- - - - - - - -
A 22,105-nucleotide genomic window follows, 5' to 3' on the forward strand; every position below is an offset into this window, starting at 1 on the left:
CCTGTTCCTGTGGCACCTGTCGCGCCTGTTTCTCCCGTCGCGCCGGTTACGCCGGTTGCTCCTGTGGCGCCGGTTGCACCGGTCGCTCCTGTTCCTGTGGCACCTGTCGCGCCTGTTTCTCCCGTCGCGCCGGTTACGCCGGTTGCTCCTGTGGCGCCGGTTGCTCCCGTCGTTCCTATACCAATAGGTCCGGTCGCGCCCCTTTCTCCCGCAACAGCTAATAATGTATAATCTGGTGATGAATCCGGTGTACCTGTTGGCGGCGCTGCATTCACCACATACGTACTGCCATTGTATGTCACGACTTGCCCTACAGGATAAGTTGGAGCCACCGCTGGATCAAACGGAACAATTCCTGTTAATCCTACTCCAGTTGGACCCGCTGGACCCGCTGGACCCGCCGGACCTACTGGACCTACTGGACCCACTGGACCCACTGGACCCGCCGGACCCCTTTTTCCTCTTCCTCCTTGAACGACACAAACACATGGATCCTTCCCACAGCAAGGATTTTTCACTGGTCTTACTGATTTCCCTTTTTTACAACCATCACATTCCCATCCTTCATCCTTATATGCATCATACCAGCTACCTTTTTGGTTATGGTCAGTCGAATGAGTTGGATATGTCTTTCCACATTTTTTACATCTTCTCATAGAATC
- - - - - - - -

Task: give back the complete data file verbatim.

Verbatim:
A 22,105-nucleotide genomic window follows, 5' to 3' on the forward strand; every position below is an offset into this window, starting at 1 on the left:
CCTGTTCCTGTGGCACCTGTCGCGCCTGTTTCTCCCGTCGCGCCGGTTACGCCGGTTGCTCCTGTGGCGCCGGTTGCACCGGTCGCTCCTGTTCCTGTGGCACCTGTCGCGCCTGTTTCTCCCGTCGCGCCGGTTACGCCGGTTGCTCCTGTGGCGCCGGTTGCTCCCGTCGTTCCTATACCAATAGGTCCGGTCGCGCCCCTTTCTCCCGCAACAGCTAATAATGTATAATCTGGTGATGAATCCGGTGTACCTGTTGGCGGCGCTGCATTCACCACATACGTACTGCCATTGTATGTCACGACTTGCCCTACAGGATAAGTTGGAGCCACCGCTGGATCAAACGGAACAATTCCTGTTAATCCTACTCCAGTTGGACCCGCTGGACCCGCTGGACCCGCCGGACCTACTGGACCTACTGGACCCACTGGACCCACTGGACCCGCCGGACCCCTTTTTCCTCTTCCTCCTTGAACGACACAAACACATGGATCCTTCCCACAGCAAGGATTTTTCACTGGTCTTACTGATTTCCCTTTTTTACAACCATCACATTCCCATCCTTCATCCTTATATGCATCATACCAGCTACCTTTTTGGTTATGGTCAGTCGAATGAGTTGGATATGTCTTTCCACATTTTTTACATCTTCTCATAGAATC